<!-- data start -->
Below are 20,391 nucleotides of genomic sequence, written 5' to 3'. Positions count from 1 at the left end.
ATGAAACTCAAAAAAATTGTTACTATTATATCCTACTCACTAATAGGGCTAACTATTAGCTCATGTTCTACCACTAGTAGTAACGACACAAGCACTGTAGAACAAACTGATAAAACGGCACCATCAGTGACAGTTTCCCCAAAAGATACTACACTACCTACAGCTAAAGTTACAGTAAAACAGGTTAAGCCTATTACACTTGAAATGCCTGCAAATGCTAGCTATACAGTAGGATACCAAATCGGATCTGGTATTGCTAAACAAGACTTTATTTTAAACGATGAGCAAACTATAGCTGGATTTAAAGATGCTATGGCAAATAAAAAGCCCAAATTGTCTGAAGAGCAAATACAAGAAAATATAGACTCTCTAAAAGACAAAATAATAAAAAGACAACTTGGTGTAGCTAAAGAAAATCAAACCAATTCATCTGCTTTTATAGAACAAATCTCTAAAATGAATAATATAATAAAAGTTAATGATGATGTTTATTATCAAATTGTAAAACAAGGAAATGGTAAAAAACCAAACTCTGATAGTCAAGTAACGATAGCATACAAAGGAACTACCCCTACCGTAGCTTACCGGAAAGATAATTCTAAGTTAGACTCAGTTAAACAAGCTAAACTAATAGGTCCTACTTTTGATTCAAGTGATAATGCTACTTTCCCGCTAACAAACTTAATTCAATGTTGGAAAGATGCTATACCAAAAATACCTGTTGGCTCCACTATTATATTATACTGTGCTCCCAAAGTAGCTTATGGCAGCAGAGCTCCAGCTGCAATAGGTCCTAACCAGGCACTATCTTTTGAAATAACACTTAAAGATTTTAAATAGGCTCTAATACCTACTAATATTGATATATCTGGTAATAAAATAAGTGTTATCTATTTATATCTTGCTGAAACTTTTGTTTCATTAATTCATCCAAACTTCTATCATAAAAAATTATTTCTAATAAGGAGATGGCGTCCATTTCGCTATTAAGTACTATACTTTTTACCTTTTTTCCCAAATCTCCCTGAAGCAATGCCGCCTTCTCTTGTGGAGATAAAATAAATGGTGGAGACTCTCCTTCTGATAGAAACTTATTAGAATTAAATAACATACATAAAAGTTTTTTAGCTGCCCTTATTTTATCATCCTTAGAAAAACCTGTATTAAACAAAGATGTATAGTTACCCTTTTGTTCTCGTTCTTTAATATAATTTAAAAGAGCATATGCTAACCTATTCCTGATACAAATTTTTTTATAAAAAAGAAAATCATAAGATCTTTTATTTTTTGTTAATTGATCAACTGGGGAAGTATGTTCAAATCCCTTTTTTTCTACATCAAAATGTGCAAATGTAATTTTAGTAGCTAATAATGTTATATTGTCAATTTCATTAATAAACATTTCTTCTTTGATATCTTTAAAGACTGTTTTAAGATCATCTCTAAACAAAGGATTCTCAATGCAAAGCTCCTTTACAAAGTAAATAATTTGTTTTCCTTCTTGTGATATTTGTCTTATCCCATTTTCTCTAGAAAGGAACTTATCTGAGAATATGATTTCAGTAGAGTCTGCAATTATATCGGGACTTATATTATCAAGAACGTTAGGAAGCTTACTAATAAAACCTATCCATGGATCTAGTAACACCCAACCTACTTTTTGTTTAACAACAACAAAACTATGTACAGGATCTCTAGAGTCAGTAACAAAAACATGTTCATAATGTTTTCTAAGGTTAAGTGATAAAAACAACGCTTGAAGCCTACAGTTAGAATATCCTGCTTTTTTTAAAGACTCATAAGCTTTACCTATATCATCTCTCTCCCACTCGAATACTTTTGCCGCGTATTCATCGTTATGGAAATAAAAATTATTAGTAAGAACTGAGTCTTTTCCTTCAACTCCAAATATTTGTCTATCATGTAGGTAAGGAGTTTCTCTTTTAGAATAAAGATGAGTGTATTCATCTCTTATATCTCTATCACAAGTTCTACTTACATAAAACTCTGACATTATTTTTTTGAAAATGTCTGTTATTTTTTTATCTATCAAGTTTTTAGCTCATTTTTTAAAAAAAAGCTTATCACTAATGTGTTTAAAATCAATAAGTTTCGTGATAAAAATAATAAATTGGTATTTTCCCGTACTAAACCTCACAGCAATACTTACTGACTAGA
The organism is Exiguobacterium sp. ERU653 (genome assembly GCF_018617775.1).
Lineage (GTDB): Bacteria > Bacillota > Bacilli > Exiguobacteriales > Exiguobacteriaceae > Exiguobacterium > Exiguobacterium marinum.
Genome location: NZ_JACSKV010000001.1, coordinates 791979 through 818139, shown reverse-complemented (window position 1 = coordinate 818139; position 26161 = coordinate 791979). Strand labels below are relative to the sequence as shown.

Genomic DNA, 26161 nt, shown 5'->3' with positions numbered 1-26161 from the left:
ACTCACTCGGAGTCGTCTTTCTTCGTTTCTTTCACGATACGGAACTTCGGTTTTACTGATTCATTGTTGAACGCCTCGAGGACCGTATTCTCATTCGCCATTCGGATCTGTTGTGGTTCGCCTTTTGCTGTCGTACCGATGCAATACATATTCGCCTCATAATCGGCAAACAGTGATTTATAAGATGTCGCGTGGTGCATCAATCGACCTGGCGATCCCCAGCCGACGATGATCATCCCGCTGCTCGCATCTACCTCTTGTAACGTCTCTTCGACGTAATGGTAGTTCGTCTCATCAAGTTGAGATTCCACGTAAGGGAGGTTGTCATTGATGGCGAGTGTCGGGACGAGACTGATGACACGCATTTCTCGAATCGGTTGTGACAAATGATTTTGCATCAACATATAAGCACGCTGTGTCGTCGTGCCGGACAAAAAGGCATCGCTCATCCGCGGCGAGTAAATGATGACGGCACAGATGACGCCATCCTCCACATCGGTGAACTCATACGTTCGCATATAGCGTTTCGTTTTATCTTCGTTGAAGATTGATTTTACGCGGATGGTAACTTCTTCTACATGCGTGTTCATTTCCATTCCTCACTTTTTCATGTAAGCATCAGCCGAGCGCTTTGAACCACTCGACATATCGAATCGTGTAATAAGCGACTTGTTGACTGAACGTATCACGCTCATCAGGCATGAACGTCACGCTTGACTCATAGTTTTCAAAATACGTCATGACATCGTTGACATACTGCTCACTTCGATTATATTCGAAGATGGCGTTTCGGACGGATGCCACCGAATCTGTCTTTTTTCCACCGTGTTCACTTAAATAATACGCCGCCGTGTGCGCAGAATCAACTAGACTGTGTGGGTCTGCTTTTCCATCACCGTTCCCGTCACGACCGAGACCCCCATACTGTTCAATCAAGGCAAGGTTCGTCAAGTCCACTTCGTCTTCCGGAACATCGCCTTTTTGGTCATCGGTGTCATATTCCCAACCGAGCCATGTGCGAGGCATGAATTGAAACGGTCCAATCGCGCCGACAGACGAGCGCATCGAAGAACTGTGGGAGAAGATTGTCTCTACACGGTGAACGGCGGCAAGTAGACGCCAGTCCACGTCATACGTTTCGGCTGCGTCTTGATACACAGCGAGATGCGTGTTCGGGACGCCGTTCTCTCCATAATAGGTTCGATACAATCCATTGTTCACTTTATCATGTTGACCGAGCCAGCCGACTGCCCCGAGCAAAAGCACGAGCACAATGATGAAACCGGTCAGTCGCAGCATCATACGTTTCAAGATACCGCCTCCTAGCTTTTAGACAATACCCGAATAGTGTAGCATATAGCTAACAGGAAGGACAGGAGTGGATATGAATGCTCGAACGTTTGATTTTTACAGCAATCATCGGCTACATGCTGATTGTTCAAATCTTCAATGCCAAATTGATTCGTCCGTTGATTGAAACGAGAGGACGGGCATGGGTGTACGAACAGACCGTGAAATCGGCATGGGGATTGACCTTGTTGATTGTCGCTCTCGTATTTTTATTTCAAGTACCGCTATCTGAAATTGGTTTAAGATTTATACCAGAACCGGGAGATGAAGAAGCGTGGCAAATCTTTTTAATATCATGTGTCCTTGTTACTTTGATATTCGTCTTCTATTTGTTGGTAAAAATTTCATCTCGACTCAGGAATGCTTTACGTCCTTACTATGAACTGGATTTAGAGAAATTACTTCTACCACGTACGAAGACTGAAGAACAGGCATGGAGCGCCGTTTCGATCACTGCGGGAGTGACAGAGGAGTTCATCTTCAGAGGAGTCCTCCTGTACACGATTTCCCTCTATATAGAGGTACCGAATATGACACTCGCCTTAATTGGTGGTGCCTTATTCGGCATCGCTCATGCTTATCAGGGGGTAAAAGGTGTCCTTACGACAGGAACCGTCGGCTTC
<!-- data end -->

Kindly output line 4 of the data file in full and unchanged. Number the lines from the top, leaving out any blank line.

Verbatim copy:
Lineage (GTDB): Bacteria > Bacillota > Bacilli > Exiguobacteriales > Exiguobacteriaceae > Exiguobacterium > Exiguobacterium marinum.